Then there’s a bigger problem — the damage may be leaving Florida’s fragile wetlands open to even more of an incursion from exotic plants threatening to choke the unique Everglades and undermine billions of dollars’ worth of restoration projects. … READ MORE.
My story today on Florida’s ongoing invasive species woes, but I withheld my byline because AP staff are still negotiating for a #fairAPcontract.
The punitive damages — $23,623,718,906.62, to be precise — almost certainly will be significantly reduced on appeal, if not thrown out entirely, legal experts and industry analysts said. In another major tobacco trial, a $28 billion verdict in a 2002 case in Los Angeles turned into $28 million after appeals.
The figure is a pointed, dramatic gesture, said Cynthia Robinson, whose husband took up smoking at 13 and died of lung cancer at 36.
"It’s over. R.J. Reynolds got knocked in the head. They have to own up to it — they have not, they probably won’t, but it’s justice," Robinson told The Associated Press.
Some legal experts even suggested the jurors in Florida, home to most of the nation’s remaining lawsuits against Big Tobacco, may have been savvy enough to know their sky-high sum won’t stand, but did it anyway to make a point. … READ MORE.
R.J. Reynolds Tobacco Co. executive J. Jeffery Raborn has called the damages awarded by a Pensacola jury “grossly excessive and impermissible under state and constitutional law.”
"This verdict goes far beyond the realm of reasonableness and fairness, and is completely inconsistent with the evidence presented," Raborn, a company vice president and assistant general counsel, said in a statement. "We plan to file post-trial motions with the trial court promptly, and are confident that the court will follow the law and not allow this runaway verdict to stand."
One of the widow’s attorneys said the verdict Friday night sends a powerful message to tobacco companies.
"The jury wanted to send a statement that tobacco cannot continue to lie to the American people and the American government about the addictiveness of and the deadly chemicals in their cigarettes," said Christopher Chestnut, one of the attorneys representing Cynthia Robinson.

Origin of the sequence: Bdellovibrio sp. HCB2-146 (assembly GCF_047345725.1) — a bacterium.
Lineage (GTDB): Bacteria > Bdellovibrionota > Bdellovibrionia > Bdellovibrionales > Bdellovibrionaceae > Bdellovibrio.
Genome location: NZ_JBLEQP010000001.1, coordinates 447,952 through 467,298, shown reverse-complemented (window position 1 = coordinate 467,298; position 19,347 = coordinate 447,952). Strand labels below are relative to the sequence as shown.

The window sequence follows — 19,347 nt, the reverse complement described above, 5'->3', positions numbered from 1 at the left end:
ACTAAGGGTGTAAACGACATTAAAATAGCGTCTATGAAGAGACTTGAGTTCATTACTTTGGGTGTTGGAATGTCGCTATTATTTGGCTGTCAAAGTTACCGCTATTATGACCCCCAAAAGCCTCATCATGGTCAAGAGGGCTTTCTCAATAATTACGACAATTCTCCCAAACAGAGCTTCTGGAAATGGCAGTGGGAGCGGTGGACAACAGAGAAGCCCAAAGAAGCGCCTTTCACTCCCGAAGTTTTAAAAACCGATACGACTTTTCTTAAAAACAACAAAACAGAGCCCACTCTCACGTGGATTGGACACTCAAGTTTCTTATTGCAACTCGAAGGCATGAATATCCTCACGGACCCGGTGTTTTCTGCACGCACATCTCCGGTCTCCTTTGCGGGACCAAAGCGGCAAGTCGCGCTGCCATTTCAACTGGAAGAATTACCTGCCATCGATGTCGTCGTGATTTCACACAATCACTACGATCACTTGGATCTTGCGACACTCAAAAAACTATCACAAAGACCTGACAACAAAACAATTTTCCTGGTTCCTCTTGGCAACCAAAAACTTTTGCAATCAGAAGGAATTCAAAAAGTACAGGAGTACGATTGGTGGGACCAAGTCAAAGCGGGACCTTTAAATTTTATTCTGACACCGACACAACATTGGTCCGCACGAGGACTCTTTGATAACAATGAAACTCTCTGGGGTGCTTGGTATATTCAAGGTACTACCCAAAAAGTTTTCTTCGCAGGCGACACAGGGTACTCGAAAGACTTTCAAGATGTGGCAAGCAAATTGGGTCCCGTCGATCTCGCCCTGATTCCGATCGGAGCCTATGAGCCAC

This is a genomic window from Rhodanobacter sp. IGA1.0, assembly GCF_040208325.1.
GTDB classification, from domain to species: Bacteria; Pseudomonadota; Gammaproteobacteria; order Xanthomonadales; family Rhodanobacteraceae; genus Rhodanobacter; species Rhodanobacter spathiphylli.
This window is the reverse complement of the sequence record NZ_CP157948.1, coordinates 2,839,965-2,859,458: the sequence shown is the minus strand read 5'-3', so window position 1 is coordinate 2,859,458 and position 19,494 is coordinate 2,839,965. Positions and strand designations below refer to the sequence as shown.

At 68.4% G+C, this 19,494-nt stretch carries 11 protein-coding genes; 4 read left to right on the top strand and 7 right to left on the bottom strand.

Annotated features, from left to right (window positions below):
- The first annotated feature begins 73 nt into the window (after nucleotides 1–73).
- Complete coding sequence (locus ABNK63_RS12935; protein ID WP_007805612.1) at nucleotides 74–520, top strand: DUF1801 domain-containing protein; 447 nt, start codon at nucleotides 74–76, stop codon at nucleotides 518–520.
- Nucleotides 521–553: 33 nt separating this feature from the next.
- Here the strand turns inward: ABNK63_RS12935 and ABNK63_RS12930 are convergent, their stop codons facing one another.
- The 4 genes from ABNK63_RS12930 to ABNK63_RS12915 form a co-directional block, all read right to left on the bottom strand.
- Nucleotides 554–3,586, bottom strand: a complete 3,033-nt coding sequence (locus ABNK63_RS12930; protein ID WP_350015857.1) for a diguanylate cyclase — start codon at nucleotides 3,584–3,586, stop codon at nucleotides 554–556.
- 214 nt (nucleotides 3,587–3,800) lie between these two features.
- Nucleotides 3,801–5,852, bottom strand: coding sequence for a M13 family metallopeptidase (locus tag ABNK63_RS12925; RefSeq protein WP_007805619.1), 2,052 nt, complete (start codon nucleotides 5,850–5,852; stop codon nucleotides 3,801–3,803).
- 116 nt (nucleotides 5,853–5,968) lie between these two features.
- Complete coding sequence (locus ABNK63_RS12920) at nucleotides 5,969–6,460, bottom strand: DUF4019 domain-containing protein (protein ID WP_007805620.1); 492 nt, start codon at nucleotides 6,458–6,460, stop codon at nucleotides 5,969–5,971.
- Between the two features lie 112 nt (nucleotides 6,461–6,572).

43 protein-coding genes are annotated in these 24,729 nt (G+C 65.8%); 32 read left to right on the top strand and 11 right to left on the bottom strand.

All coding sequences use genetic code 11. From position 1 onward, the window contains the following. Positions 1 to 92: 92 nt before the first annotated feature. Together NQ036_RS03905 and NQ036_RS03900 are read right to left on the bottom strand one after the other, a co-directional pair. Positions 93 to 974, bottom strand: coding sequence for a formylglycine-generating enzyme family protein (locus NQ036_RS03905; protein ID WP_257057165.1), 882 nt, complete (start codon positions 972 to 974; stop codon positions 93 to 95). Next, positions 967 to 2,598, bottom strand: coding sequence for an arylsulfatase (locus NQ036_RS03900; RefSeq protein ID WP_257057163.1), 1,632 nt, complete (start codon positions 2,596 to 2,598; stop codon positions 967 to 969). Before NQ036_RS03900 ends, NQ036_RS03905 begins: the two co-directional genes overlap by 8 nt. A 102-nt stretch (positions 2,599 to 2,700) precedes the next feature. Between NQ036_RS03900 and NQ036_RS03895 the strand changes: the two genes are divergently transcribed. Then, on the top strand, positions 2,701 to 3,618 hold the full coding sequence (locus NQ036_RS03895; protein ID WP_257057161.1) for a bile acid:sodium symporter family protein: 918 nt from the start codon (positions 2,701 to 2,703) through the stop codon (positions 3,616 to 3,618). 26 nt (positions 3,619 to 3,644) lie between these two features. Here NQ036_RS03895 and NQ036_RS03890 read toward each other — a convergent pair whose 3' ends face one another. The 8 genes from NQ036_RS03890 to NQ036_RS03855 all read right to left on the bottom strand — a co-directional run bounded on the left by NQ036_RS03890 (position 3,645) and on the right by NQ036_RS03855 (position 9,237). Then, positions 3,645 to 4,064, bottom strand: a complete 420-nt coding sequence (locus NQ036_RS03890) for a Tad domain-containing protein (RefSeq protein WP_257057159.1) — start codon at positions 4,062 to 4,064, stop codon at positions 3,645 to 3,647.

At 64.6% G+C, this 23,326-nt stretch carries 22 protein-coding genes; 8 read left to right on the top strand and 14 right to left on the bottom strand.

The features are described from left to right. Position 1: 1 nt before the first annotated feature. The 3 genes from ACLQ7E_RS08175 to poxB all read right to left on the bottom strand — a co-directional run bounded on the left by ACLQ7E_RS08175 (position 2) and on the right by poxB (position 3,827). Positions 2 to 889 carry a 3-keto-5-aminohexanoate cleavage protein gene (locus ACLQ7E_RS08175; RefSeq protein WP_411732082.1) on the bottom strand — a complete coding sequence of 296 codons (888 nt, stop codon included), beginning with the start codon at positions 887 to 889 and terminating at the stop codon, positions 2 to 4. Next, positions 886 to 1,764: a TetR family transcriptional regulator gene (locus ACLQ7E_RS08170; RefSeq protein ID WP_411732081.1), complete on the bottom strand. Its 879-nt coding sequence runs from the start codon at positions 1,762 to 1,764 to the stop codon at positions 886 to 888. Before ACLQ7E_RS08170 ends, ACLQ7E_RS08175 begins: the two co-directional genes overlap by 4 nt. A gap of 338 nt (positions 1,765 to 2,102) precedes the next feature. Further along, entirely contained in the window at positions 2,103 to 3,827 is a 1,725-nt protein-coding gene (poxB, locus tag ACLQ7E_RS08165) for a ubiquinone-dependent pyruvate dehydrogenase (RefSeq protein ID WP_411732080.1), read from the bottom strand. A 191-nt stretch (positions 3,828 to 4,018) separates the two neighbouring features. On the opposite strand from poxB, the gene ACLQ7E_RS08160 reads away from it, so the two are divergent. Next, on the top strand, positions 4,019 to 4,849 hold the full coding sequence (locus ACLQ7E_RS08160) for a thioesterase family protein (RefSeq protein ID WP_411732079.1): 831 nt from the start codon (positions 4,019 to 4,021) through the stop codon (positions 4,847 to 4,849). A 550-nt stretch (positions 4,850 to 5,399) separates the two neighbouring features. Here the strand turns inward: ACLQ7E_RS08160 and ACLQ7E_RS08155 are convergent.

The case is one of thousands filed in Florida after the state Supreme Court in 2006 threw out a $145 billion class action verdict. That ruling also said smokers and their families need only prove addiction and that smoking caused their illnesses or deaths. … READ MORE.
"If anything, I’m panicking about the lack of time we have left," he said. "I’m feeling really comfortable and happy down here."
In an interview Tuesday with The Associated Press inside Aquarius Reef Base, 63 feet below the surface of the waters off Key Largo, Cousteau said the scientists from Florida International University and Northeastern University who joined his “Mission 31” have had unprecedented access to a coral reef.
"The FIU researchers have accomplished more than six months’ worth of data gathering in just two weeks because they were here, living under the sea in this undersea habitat," he said. "This highlights how important a habitat is for scientific research as well as outreach." … READ MORE.
Archaeologist Bob Carr led a handful of students in placing 400 glow sticks in the postholes that form one of roughly 10 circular features in a vacant lot spanning half a city block destined to become a hotel and entertainment complex.
The site is thought to be one of the largest and earliest examples of urban planning ever uncovered in North America. … READ MORE.
"We can do just exactly whatever we want to do. And you know why? Because we’re Young Ones. Bachelor boys. Crazy, mad, wild-eyed, big-bottomed anarchists."
Rik Mayall, who died on June 9th was the most original and funniest of the alternative comedians who emerged in the early 1980s and still dominate British television. They were maverick, furious and stridently political (via theeconomist)
So much of high school was spent watching and quoting “The Young Ones.” RIP Rik.
Orchids growing in glass bottles at Fairchild Tropical Botanic Garden will be transplanted into hardwood trees lining suburban Miami’s streets, parks and school campuses.
Five orchid species native to Florida but now rare due to development and over-collection are being cultivated in a lab and will be moved into urban trees over the next five years. Researchers hope the project will revive vanishing native plant populations, attract migrating birds and pollinators and complement efforts to restore orchids in Florida’s wild landscapes.
Fairchild’s program is based on a project at Singapore Botanic Gardens that found that lab-grown orchids grew well on city trees and reproduced naturally even in densely populated areas. Similar urban conservation initiatives have taken root in major metropolitan areas such as New York.
At Fairchild, countless orchids in various stages of green, early growth currently fill about 1,500 bottles on shelves lit by white or blue and red lights. … READ MORE.